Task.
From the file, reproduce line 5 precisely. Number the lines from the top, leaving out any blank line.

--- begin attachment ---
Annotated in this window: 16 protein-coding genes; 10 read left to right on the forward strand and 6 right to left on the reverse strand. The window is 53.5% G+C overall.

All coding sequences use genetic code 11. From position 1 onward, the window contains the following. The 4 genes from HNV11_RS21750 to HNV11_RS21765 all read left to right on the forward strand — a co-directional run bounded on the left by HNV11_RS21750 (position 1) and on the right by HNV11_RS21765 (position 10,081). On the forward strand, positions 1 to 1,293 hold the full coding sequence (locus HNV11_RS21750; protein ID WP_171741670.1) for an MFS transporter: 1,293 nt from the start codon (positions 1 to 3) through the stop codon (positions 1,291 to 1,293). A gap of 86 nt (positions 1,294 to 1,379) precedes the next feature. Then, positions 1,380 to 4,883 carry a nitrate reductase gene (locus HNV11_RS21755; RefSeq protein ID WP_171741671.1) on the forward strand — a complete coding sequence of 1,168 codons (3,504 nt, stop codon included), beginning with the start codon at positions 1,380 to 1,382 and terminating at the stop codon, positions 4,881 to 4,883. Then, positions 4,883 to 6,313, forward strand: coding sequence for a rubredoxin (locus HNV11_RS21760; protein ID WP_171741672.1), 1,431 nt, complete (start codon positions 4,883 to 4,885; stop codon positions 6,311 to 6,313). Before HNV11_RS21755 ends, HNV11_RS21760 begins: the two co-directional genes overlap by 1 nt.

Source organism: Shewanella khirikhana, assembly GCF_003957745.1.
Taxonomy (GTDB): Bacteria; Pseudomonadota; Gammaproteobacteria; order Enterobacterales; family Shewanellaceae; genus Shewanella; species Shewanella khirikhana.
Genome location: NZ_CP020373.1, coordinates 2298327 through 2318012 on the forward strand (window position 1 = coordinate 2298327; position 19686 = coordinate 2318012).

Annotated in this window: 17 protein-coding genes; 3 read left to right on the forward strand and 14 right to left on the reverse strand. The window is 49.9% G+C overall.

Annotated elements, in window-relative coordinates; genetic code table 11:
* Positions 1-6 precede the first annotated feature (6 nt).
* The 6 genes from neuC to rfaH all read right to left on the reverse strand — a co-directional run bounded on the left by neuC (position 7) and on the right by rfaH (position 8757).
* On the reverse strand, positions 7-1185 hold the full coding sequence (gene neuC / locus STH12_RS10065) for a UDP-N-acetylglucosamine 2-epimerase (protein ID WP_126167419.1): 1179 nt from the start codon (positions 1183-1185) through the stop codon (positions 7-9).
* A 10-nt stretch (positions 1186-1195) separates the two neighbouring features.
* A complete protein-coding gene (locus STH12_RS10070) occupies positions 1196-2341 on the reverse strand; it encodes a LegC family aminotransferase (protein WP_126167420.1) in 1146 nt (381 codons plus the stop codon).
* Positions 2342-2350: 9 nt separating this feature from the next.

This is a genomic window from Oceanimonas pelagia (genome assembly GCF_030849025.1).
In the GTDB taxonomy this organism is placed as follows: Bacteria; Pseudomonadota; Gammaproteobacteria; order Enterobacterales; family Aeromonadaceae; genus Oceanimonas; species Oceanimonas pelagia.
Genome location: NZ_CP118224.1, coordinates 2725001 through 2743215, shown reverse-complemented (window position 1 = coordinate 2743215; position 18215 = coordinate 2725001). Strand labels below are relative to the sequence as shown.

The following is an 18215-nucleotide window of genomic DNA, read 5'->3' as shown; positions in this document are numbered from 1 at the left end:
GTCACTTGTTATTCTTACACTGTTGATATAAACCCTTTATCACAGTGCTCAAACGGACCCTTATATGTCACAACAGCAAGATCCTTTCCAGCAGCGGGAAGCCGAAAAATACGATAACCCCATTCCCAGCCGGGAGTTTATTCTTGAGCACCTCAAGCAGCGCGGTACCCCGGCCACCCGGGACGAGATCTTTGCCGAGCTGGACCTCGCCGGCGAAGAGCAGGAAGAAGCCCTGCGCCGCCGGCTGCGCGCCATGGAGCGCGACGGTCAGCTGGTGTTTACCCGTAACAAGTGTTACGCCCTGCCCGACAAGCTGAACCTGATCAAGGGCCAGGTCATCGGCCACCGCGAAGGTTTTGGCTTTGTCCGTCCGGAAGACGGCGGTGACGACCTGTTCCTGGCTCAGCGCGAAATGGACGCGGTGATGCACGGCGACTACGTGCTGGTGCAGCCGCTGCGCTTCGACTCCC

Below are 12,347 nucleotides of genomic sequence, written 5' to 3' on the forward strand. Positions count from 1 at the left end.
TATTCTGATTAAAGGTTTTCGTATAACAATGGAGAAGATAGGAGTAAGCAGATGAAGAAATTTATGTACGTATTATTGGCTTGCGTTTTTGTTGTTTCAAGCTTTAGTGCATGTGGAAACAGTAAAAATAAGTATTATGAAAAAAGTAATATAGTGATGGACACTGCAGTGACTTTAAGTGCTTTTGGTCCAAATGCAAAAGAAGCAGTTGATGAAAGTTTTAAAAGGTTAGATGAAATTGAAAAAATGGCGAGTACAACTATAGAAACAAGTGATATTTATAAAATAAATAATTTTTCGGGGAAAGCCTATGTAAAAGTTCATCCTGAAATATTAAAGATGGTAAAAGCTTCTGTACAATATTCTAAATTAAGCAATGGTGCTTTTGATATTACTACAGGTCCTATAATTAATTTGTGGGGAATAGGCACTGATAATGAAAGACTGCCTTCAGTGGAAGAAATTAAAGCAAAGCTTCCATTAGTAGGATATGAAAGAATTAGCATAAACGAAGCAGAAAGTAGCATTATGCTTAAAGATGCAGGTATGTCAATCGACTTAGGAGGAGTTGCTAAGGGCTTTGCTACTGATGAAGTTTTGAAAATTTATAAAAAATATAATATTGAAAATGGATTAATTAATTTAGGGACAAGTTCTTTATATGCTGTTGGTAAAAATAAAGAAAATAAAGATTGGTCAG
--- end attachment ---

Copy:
Genome location: NZ_CP020373.1, coordinates 2298327 through 2318012 on the forward strand (window position 1 = coordinate 2298327; position 19686 = coordinate 2318012).